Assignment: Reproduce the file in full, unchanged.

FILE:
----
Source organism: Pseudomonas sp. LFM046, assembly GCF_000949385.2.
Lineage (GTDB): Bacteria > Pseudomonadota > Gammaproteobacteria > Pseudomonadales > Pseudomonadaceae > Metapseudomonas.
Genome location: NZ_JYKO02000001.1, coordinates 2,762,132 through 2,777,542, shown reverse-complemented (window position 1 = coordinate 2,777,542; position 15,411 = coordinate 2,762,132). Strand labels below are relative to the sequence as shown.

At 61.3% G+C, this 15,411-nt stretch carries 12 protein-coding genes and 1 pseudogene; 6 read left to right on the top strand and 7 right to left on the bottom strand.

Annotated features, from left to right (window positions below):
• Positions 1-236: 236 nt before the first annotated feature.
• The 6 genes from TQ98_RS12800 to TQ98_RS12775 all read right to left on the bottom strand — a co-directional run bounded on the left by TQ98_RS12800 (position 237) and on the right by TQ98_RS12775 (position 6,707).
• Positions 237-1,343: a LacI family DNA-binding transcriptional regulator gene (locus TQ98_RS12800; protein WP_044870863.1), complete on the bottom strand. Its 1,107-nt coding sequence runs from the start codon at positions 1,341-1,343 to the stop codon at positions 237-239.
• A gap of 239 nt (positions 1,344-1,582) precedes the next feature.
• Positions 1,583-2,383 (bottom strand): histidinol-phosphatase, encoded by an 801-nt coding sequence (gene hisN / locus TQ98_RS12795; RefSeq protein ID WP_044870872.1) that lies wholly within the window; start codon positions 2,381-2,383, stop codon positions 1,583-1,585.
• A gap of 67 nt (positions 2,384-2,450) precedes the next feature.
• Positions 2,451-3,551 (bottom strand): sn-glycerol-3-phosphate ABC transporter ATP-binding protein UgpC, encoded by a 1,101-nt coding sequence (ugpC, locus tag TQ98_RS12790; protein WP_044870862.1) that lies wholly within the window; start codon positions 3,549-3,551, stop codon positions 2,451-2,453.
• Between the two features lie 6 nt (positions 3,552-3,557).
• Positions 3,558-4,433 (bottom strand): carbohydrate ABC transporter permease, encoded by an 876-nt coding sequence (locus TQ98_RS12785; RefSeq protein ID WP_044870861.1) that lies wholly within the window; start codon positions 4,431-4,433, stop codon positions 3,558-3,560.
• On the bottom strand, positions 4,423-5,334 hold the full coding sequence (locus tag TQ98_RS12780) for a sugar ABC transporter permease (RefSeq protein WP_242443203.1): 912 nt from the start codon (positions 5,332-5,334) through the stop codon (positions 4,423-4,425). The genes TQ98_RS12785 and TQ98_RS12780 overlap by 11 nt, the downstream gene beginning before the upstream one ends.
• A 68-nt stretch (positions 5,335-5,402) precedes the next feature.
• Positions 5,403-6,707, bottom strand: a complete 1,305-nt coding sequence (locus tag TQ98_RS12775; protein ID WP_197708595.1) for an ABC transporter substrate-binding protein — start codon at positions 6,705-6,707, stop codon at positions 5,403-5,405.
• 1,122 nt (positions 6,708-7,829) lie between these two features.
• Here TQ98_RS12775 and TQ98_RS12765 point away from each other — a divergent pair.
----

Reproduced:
Source organism: Pseudomonas sp. LFM046, assembly GCF_000949385.2.
Lineage (GTDB): Bacteria > Pseudomonadota > Gammaproteobacteria > Pseudomonadales > Pseudomonadaceae > Metapseudomonas.
Genome location: NZ_JYKO02000001.1, coordinates 2,762,132 through 2,777,542, shown reverse-complemented (window position 1 = coordinate 2,777,542; position 15,411 = coordinate 2,762,132). Strand labels below are relative to the sequence as shown.

At 61.3% G+C, this 15,411-nt stretch carries 12 protein-coding genes and 1 pseudogene; 6 read left to right on the top strand and 7 right to left on the bottom strand.

Annotated features, from left to right (window positions below):
• Positions 1-236: 236 nt before the first annotated feature.
• The 6 genes from TQ98_RS12800 to TQ98_RS12775 all read right to left on the bottom strand — a co-directional run bounded on the left by TQ98_RS12800 (position 237) and on the right by TQ98_RS12775 (position 6,707).
• Positions 237-1,343: a LacI family DNA-binding transcriptional regulator gene (locus TQ98_RS12800; protein WP_044870863.1), complete on the bottom strand. Its 1,107-nt coding sequence runs from the start codon at positions 1,341-1,343 to the stop codon at positions 237-239.
• A gap of 239 nt (positions 1,344-1,582) precedes the next feature.
• Positions 1,583-2,383 (bottom strand): histidinol-phosphatase, encoded by an 801-nt coding sequence (gene hisN / locus TQ98_RS12795; RefSeq protein ID WP_044870872.1) that lies wholly within the window; start codon positions 2,381-2,383, stop codon positions 1,583-1,585.
• A gap of 67 nt (positions 2,384-2,450) precedes the next feature.
• Positions 2,451-3,551 (bottom strand): sn-glycerol-3-phosphate ABC transporter ATP-binding protein UgpC, encoded by a 1,101-nt coding sequence (ugpC, locus tag TQ98_RS12790; protein WP_044870862.1) that lies wholly within the window; start codon positions 3,549-3,551, stop codon positions 2,451-2,453.
• Between the two features lie 6 nt (positions 3,552-3,557).
• Positions 3,558-4,433 (bottom strand): carbohydrate ABC transporter permease, encoded by an 876-nt coding sequence (locus TQ98_RS12785; RefSeq protein ID WP_044870861.1) that lies wholly within the window; start codon positions 4,431-4,433, stop codon positions 3,558-3,560.
• On the bottom strand, positions 4,423-5,334 hold the full coding sequence (locus tag TQ98_RS12780) for a sugar ABC transporter permease (RefSeq protein WP_242443203.1): 912 nt from the start codon (positions 5,332-5,334) through the stop codon (positions 4,423-4,425). The genes TQ98_RS12785 and TQ98_RS12780 overlap by 11 nt, the downstream gene beginning before the upstream one ends.
• A 68-nt stretch (positions 5,335-5,402) precedes the next feature.
• Positions 5,403-6,707, bottom strand: a complete 1,305-nt coding sequence (locus tag TQ98_RS12775; protein ID WP_197708595.1) for an ABC transporter substrate-binding protein — start codon at positions 6,705-6,707, stop codon at positions 5,403-5,405.
• 1,122 nt (positions 6,708-7,829) lie between these two features.
• Here TQ98_RS12775 and TQ98_RS12765 point away from each other — a divergent pair.